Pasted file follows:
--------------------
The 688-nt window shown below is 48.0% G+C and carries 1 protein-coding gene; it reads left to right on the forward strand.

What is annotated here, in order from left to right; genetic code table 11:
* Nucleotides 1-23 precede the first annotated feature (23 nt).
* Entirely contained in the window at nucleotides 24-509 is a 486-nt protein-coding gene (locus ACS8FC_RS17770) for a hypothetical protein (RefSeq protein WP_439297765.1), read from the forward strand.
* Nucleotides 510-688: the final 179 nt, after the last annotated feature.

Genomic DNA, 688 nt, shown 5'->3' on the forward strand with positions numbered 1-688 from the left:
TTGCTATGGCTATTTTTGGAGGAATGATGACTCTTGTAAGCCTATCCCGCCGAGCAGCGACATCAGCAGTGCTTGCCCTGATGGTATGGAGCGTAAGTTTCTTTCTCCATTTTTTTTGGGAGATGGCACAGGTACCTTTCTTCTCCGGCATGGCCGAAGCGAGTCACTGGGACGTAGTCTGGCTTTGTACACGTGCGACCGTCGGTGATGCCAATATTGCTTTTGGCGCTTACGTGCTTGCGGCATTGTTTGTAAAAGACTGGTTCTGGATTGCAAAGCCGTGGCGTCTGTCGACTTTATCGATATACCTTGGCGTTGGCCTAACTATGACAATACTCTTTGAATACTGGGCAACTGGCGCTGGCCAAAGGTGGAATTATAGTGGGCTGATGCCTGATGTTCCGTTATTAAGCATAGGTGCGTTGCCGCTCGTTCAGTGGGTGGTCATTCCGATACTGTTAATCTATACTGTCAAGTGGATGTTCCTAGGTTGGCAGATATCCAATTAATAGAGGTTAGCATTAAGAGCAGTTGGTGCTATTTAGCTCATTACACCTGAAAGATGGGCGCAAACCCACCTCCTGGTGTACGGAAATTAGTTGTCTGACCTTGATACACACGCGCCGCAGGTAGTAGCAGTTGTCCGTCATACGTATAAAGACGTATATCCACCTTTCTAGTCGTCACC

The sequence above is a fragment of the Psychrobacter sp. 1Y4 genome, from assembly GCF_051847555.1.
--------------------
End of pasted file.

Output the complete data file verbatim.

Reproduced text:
The 688-nt window shown below is 48.0% G+C and carries 1 protein-coding gene; it reads left to right on the forward strand.

What is annotated here, in order from left to right; genetic code table 11:
* Nucleotides 1-23 precede the first annotated feature (23 nt).
* Entirely contained in the window at nucleotides 24-509 is a 486-nt protein-coding gene (locus ACS8FC_RS17770) for a hypothetical protein (RefSeq protein WP_439297765.1), read from the forward strand.
* Nucleotides 510-688: the final 179 nt, after the last annotated feature.

Genomic DNA, 688 nt, shown 5'->3' on the forward strand with positions numbered 1-688 from the left:
TTGCTATGGCTATTTTTGGAGGAATGATGACTCTTGTAAGCCTATCCCGCCGAGCAGCGACATCAGCAGTGCTTGCCCTGATGGTATGGAGCGTAAGTTTCTTTCTCCATTTTTTTTGGGAGATGGCACAGGTACCTTTCTTCTCCGGCATGGCCGAAGCGAGTCACTGGGACGTAGTCTGGCTTTGTACACGTGCGACCGTCGGTGATGCCAATATTGCTTTTGGCGCTTACGTGCTTGCGGCATTGTTTGTAAAAGACTGGTTCTGGATTGCAAAGCCGTGGCGTCTGTCGACTTTATCGATATACCTTGGCGTTGGCCTAACTATGACAATACTCTTTGAATACTGGGCAACTGGCGCTGGCCAAAGGTGGAATTATAGTGGGCTGATGCCTGATGTTCCGTTATTAAGCATAGGTGCGTTGCCGCTCGTTCAGTGGGTGGTCATTCCGATACTGTTAATCTATACTGTCAAGTGGATGTTCCTAGGTTGGCAGATATCCAATTAATAGAGGTTAGCATTAAGAGCAGTTGGTGCTATTTAGCTCATTACACCTGAAAGATGGGCGCAAACCCACCTCCTGGTGTACGGAAATTAGTTGTCTGACCTTGATACACACGCGCCGCAGGTAGTAGCAGTTGTCCGTCATACGTATAAAGACGTATATCCACCTTTCTAGTCGTCACC

The sequence above is a fragment of the Psychrobacter sp. 1Y4 genome, from assembly GCF_051847555.1.